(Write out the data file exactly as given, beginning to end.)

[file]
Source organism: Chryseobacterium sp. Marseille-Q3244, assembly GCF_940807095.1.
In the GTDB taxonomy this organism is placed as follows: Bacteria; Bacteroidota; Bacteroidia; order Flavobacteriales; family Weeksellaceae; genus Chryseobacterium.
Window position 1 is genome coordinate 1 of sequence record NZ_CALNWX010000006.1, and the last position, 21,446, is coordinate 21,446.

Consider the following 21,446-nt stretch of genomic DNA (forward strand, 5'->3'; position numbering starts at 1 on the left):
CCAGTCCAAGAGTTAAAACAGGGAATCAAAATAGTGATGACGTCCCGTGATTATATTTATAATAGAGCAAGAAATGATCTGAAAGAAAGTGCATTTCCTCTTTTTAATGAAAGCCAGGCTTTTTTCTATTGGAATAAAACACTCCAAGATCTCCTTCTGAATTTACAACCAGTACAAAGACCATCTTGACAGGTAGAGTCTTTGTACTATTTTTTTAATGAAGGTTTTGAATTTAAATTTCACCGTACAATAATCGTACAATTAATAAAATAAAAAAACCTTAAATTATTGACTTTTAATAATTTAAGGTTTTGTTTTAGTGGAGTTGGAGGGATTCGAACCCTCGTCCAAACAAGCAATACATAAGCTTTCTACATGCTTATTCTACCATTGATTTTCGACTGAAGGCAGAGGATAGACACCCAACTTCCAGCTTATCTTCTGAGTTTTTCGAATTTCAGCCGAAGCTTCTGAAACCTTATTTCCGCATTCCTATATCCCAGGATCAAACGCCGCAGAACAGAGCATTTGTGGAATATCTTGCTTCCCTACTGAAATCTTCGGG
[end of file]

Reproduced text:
Source organism: Chryseobacterium sp. Marseille-Q3244, assembly GCF_940807095.1.
In the GTDB taxonomy this organism is placed as follows: Bacteria; Bacteroidota; Bacteroidia; order Flavobacteriales; family Weeksellaceae; genus Chryseobacterium.
Window position 1 is genome coordinate 1 of sequence record NZ_CALNWX010000006.1, and the last position, 21,446, is coordinate 21,446.

Consider the following 21,446-nt stretch of genomic DNA (forward strand, 5'->3'; position numbering starts at 1 on the left):
CCAGTCCAAGAGTTAAAACAGGGAATCAAAATAGTGATGACGTCCCGTGATTATATTTATAATAGAGCAAGAAATGATCTGAAAGAAAGTGCATTTCCTCTTTTTAATGAAAGCCAGGCTTTTTTCTATTGGAATAAAACACTCCAAGATCTCCTTCTGAATTTACAACCAGTACAAAGACCATCTTGACAGGTAGAGTCTTTGTACTATTTTTTTAATGAAGGTTTTGAATTTAAATTTCACCGTACAATAATCGTACAATTAATAAAATAAAAAAACCTTAAATTATTGACTTTTAATAATTTAAGGTTTTGTTTTAGTGGAGTTGGAGGGATTCGAACCCTCGTCCAAACAAGCAATACATAAGCTTTCTACATGCTTATTCTACCATTGATTTTCGACTGAAGGCAGAGGATAGACACCCAACTTCCAGCTTATCTTCTGAGTTTTTCGAATTTCAGCCGAAGCTTCTGAAACCTTATTTCCGCATTCCTATATCCCAGGATCAAACGCCGCAGAACAGAGCATTTGTGGAATATCTTGCTTCCCTACTGAAATCTTCGGG